Today is my Nonna’s birthday. She’s a young 89.
Everyone comments on how cute she is. All. the. time. There’s something about her Italian accent combined with her emotional expressions of gratitude and her height of 4’10” that makes people find her adorable.
I hope people think I’m cute at 89.
Anyway, I made her a cake because 1) It’s her birthday (obviously), and 2) she likes sweets almost as much as I do.
I used this recipe for Juniper Chocolate Cake which I thought sounded delicious (I love the pinecone-y taste of juniper berries). It burnt a little at the top, but I wasn’t worried because I was going to cut the top off to even it out and frost it. Matt sampled some of the trimmings last night after I baked the cake.
“Umm. . . it tastes really burnt.”
I taste it.
“It’s not that burnt, are you sure that’s not the juniper that you’re tasting?”
“Oh. So, it’s supposed to taste like that?” . . . followed by a disgusted face that Matt was trying very hard to disguise.
Disregarding Matt’s opinions, I thought the texture of the cake was great. It was nice and dense and substantial (which I really like in a cake). I didn’t mind the taste, and actually the more cake that I ate the more I liked it. But, yeah, the juniper flavour was a tad on the strong side and I could have lived without it.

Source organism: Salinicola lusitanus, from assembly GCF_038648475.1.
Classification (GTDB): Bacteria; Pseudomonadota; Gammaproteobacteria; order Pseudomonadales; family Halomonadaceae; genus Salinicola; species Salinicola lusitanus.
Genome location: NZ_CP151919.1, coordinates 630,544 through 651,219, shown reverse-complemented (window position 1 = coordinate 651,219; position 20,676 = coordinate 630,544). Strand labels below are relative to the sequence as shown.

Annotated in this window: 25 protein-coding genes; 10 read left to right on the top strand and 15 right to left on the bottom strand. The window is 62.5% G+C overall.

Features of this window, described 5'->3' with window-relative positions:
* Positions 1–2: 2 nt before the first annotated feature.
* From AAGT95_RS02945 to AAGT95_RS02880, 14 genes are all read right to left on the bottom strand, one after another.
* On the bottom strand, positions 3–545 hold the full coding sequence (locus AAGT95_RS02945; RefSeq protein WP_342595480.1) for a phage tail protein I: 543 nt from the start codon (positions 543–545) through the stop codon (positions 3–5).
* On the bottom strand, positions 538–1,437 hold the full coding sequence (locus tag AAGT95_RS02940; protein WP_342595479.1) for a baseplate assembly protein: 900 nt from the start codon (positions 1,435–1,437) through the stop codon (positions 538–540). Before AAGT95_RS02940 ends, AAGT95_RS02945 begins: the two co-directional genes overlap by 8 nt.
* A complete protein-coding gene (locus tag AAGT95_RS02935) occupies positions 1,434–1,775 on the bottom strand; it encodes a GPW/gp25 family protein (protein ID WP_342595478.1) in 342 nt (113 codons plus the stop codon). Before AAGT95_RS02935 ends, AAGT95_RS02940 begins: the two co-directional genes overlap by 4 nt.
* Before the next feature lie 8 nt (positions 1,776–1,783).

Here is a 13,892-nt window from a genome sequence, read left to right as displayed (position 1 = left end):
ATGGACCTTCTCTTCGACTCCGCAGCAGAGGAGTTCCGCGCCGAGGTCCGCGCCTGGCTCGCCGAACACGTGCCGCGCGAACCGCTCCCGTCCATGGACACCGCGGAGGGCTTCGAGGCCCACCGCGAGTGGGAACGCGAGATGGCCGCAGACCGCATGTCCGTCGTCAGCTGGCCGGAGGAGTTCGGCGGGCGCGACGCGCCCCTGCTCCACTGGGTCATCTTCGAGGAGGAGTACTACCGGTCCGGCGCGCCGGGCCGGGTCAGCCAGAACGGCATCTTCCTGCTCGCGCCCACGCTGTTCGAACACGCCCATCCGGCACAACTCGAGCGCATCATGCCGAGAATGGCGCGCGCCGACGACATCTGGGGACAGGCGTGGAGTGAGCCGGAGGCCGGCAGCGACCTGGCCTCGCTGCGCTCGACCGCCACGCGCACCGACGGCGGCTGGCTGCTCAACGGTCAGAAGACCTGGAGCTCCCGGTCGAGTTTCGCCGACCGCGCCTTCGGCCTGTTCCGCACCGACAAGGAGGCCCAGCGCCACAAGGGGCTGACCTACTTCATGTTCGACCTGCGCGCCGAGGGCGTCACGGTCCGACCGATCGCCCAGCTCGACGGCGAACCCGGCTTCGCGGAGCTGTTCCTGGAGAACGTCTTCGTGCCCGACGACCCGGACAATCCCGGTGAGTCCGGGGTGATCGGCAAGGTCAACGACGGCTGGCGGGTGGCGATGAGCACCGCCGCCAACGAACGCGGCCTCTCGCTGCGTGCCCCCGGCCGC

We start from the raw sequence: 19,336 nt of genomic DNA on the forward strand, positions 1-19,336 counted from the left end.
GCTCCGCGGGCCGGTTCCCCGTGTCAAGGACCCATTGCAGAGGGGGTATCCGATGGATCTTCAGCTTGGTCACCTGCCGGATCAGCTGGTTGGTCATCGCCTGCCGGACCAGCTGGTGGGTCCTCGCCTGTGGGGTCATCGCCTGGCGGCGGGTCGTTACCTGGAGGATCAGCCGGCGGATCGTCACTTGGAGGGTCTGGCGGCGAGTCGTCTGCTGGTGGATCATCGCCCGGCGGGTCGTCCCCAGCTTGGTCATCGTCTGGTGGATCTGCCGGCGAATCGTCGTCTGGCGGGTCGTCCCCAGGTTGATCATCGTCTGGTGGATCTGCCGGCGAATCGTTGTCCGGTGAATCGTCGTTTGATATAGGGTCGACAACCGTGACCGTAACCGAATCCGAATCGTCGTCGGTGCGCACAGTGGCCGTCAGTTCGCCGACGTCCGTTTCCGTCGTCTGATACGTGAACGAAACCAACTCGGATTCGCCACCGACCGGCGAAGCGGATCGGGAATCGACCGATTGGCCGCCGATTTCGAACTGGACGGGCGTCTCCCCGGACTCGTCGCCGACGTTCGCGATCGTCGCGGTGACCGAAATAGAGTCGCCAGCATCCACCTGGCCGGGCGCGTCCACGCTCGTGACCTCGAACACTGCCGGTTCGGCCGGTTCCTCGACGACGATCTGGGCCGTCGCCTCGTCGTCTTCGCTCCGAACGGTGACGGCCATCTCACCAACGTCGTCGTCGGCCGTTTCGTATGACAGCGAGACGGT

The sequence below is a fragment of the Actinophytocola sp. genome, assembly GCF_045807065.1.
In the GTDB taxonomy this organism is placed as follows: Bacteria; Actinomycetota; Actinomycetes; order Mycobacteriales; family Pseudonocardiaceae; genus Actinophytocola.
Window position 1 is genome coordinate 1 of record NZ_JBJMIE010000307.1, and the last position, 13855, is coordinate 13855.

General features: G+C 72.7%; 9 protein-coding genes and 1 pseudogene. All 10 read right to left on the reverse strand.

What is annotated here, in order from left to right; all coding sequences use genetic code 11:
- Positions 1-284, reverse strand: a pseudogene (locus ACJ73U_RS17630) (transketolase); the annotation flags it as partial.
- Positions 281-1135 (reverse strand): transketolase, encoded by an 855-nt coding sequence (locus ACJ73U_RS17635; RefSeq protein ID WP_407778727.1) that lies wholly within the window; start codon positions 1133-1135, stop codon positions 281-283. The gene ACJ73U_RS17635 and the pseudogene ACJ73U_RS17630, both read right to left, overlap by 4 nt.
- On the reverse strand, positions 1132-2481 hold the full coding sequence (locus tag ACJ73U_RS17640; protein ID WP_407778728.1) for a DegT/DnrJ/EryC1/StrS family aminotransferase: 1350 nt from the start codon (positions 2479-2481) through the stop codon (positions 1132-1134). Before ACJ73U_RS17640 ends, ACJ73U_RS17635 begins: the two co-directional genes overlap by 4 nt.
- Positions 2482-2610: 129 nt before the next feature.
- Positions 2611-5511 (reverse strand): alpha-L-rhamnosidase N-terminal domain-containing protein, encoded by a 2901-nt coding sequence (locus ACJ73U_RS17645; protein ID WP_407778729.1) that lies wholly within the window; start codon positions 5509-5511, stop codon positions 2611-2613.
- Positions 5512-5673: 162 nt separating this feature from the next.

I topped the cake with this recipe from Joe Pastry for Heritage Frosting, which is buttercream for poor people (or calorie conscious people, if that’s your bag). It uses a cooked flour&milk combo beaten into the standard butter&sugar combo of buttercream. It’s dead simple to make and while it doesn’t taste quite as rich as American buttercream, it is still very sweet—just the way frosting was meant to be.
It’s nothing fancy, but you all know I can’t make anything look nice.
So I made a dense chocolate cake with sugary frosting that was surprisingly quick and easy to pull together. Were it not for the strong juniper taste this would have been the perfect cake.
Nonna liked it, but she likes just about anything that contains sugar and butter (and, God bless her, she’s 89 and not diabetic. I hope I have her genes.).
Back in the old country in the 1920s, if you were lucky, for your birthday they would make pinza: just flour mixed with figs and cooked under embers until you got a rock hard ‘cake’ that would, according to Nonna, “break your toes if you dropped it on your foot.”
I guess anything is better than the pinza.
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